Thus given the great expense and difficulty of plutonium extraction from used reactor fuel, which Makhijan himself outlines, the reliability problems associated with RGP weapons, and the questionable yield, even if such a weapon worked at all, would be nuclear proliferators are likely to prefer lower cost, more predictable and reliable nuclear options. South Afriuica demonstrated in the 1970's and 80's that a low cost uranium enrichment program was possible, and could lead to the development of of reliable and predictable nuclear weapons. The successful South African proliferation model, as well as those followed by Pakistan and North Korea, suggest that focus on plutonium in used nuclear fuel as a proliferation too is highly misguided. Rather than focusing on the unlikely proliferation path that plutonium isotopes in used nuclear fuel provide, proliferation prevention efforts should focus on successful proliferation paths that are already in place. if we are incapable of stopping proliferation by low cost, tested methods, it is foolish to focuse on higher cost, and far more problematic proliferation methods. The entire proliferation issue as outlined by Makhijan is nothing but a canard habitually used by the anti-nuclear lobby.

in addition to his choice to ignore several promising technologies that could potentially disposed of most or even all fissionable materials and other actinides in used nuclear fuels, Makhijan chose to downplay the potential of fast breeder reactors. He does so by ignoring fast breeder programs in Russia and india, that are very close to yielding commercial prototypes. In particular the Indians plan to bring commercial fast breeders into serial production during this decade, and similar goals are possible for Russia. The Indians plan to bring as many as 320 fast breeders online by 2050, and use their surplus fuel to power Generation III+ PHWRs. Although Makhijan is undoubtedly aware of Indian plans,he focuses instead on,
Japan’s commercialization date for sodium-cooled breeders is now2050.
And instead of focusing on promising Molten Salt Reactor technology, Makhijan suggests
If we are going to develop long-ter nuclear technologies, why not focus on nuclear fusion, which has almost none of the disadvantages of fission?
In fact one of the most promising schemes for fusion development, the so called fusion-fission hybrid, uses molten salt technology that similar to that which would be also used in the LFTR, and indeed at a significant level of investment the LFTR can be ready for serial manufacture in factories within 10 years, so it would not be even a particularly long term project.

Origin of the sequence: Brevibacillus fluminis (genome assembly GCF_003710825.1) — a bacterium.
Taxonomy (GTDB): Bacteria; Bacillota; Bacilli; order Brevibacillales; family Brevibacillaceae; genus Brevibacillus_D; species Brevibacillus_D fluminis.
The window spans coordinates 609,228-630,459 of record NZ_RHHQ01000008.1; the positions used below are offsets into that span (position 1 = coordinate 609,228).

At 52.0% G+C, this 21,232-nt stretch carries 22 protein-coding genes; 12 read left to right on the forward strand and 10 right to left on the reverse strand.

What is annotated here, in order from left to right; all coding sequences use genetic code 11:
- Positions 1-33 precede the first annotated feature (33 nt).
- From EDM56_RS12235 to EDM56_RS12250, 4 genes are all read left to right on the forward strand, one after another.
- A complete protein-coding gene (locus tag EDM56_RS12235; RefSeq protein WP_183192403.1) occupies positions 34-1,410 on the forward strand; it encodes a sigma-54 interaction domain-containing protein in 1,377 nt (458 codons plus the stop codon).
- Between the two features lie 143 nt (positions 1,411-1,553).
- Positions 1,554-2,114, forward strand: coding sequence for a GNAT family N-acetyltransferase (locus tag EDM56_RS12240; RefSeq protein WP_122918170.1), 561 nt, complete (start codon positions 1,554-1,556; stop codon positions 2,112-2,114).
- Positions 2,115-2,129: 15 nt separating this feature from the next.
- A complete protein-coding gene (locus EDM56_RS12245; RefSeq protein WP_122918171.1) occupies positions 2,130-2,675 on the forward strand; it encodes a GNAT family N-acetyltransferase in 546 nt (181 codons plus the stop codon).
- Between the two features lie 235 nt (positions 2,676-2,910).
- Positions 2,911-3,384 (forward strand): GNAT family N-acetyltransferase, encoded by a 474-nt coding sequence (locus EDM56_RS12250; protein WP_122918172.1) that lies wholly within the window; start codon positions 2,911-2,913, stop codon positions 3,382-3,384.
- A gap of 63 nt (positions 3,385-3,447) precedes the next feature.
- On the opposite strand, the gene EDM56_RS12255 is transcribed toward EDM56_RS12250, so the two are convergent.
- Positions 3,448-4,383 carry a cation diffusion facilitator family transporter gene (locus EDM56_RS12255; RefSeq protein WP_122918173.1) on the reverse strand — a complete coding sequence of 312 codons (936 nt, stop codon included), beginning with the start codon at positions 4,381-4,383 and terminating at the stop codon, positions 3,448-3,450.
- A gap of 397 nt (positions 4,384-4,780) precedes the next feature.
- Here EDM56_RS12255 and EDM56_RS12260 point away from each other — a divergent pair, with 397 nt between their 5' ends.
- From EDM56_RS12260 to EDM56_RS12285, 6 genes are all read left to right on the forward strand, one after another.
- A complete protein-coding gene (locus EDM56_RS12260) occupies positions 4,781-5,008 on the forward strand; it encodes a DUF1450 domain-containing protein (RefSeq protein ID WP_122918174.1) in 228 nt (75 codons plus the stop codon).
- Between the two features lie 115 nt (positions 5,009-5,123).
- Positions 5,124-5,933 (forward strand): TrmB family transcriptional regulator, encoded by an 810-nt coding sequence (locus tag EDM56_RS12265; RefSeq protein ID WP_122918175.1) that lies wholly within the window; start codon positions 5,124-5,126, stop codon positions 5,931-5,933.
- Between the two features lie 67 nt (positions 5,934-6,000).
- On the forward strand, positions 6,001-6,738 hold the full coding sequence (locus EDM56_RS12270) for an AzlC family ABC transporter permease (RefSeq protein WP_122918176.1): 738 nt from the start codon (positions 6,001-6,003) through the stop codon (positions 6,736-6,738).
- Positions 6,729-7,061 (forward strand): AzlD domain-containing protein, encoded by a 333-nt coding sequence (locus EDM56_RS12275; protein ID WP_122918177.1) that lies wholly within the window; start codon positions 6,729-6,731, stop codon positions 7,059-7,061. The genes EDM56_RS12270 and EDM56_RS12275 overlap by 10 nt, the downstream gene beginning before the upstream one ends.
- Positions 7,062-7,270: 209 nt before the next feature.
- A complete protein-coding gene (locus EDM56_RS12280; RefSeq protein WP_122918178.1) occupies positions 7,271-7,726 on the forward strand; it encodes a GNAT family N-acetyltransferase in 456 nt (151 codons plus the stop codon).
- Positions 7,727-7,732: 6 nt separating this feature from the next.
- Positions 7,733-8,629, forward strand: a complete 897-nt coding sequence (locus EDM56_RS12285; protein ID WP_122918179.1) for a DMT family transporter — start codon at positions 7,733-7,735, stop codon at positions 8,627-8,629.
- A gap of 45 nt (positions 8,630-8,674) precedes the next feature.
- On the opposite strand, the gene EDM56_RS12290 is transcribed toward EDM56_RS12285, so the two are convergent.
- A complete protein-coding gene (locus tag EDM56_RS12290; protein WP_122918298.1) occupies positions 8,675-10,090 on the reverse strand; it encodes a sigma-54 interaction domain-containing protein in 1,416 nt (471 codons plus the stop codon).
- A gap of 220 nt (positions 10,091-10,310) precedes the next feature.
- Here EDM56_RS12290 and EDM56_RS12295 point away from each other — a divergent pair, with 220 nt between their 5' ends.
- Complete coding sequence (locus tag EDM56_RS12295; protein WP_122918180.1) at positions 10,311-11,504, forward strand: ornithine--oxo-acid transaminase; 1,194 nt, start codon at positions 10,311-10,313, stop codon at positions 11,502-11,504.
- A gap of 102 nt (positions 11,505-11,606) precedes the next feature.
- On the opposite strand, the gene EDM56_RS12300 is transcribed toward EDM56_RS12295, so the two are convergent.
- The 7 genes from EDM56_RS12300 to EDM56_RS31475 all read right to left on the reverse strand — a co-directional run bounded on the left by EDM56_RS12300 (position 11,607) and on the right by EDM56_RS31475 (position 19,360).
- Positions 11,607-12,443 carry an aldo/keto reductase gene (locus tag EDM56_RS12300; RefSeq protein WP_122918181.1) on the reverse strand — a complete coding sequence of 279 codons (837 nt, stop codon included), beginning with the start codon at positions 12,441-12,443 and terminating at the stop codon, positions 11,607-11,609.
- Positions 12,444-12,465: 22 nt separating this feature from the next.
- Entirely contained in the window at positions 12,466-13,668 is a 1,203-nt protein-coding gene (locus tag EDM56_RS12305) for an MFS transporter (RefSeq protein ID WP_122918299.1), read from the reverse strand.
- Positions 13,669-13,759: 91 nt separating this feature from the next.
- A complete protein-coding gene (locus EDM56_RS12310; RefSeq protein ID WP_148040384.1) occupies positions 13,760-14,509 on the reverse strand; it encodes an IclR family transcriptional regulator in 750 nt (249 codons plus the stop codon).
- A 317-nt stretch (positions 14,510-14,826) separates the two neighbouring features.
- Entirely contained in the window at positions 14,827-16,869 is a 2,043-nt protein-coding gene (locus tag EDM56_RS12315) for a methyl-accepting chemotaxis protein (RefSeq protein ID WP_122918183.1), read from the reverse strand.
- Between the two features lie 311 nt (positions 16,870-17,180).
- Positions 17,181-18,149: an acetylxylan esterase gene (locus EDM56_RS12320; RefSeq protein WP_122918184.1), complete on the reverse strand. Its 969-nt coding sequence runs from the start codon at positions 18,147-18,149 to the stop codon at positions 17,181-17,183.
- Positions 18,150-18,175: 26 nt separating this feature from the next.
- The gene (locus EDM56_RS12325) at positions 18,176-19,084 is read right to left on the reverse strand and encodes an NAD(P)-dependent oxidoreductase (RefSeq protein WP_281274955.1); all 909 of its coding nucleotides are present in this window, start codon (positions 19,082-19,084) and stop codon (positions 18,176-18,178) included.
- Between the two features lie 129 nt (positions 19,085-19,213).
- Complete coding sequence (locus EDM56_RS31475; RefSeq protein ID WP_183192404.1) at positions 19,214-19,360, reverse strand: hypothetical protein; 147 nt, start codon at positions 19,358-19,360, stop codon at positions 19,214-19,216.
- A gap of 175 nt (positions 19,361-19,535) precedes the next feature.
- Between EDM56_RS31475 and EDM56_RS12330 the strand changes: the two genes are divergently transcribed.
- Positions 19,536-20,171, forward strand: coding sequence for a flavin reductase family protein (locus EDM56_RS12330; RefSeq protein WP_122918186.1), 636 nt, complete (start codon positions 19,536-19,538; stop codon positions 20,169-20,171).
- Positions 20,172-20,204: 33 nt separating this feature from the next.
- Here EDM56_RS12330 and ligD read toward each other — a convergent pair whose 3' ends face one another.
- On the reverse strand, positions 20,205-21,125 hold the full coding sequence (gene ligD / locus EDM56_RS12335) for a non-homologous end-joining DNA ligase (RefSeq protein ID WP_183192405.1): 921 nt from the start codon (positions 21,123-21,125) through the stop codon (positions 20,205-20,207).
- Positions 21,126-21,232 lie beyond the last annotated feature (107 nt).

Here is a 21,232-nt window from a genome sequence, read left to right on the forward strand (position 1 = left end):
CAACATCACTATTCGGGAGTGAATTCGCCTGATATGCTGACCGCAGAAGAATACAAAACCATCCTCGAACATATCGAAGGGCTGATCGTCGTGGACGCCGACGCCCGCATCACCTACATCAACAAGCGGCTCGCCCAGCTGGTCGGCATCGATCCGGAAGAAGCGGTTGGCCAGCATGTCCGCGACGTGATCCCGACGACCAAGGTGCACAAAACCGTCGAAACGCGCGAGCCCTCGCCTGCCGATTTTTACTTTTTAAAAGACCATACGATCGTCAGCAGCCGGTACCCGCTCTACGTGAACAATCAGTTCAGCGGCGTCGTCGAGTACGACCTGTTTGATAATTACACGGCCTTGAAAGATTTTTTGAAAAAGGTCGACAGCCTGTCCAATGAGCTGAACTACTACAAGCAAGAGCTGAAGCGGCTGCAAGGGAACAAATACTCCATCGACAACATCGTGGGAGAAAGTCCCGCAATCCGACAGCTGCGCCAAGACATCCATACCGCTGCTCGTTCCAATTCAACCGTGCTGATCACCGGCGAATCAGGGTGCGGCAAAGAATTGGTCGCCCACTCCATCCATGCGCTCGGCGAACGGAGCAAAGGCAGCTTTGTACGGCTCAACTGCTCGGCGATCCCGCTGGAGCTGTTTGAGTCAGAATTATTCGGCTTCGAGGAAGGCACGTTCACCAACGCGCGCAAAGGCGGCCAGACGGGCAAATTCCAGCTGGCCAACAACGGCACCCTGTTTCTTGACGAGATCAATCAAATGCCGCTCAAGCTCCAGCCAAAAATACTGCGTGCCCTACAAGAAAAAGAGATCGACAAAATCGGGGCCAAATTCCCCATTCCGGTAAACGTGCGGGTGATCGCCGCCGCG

Arjun Makhijani, despite his pose as a voice of science and reason, is thus another agent of knowledge pollution, who seeks to spread doubt and confusion about important issues.

The Blue Ribbon Commission has its work cut out for it, if it is to get past the Knowledge polluters.


horos22 said...


the real question is - how do you get a chance for someone to speak before the blue ribbon committee?

Unless the majority of the members are totally biased (which admittedly is a possibility), the advantages of using MSRs to do recycling whilst making power are going to come through; as I've said in other forums, the unique military applications of MSRs (for desalinization, vehicular engines, creation of fuel) should probably be stressed in addition because of Mr. Scowcroft's place as co-chair on the committee..

So - is anybody from the LFTR community scheduled to give a presentation there?

Charles Barton said...

Heros22, someone from the LFTR community is on the commission!

Robert Hargraves said...

Yes, Per Peterson is on the Commission, but he must remain technology agnostic and unbiased, so he can not promote LFTR. Who is the right member of our community to offer to testify? Sorensen? LeBlanc? Moir?

Charles Barton said...

Robert, I have contacted Kirk and David, but you and Ralph would also make excellent witnesses as well.

LarryD said...

Anyone want to bet that fusion will disappear from Makhijan's suggestions if either Polywell or Dense Plasma Focus pass the milestone that confirms their practicality?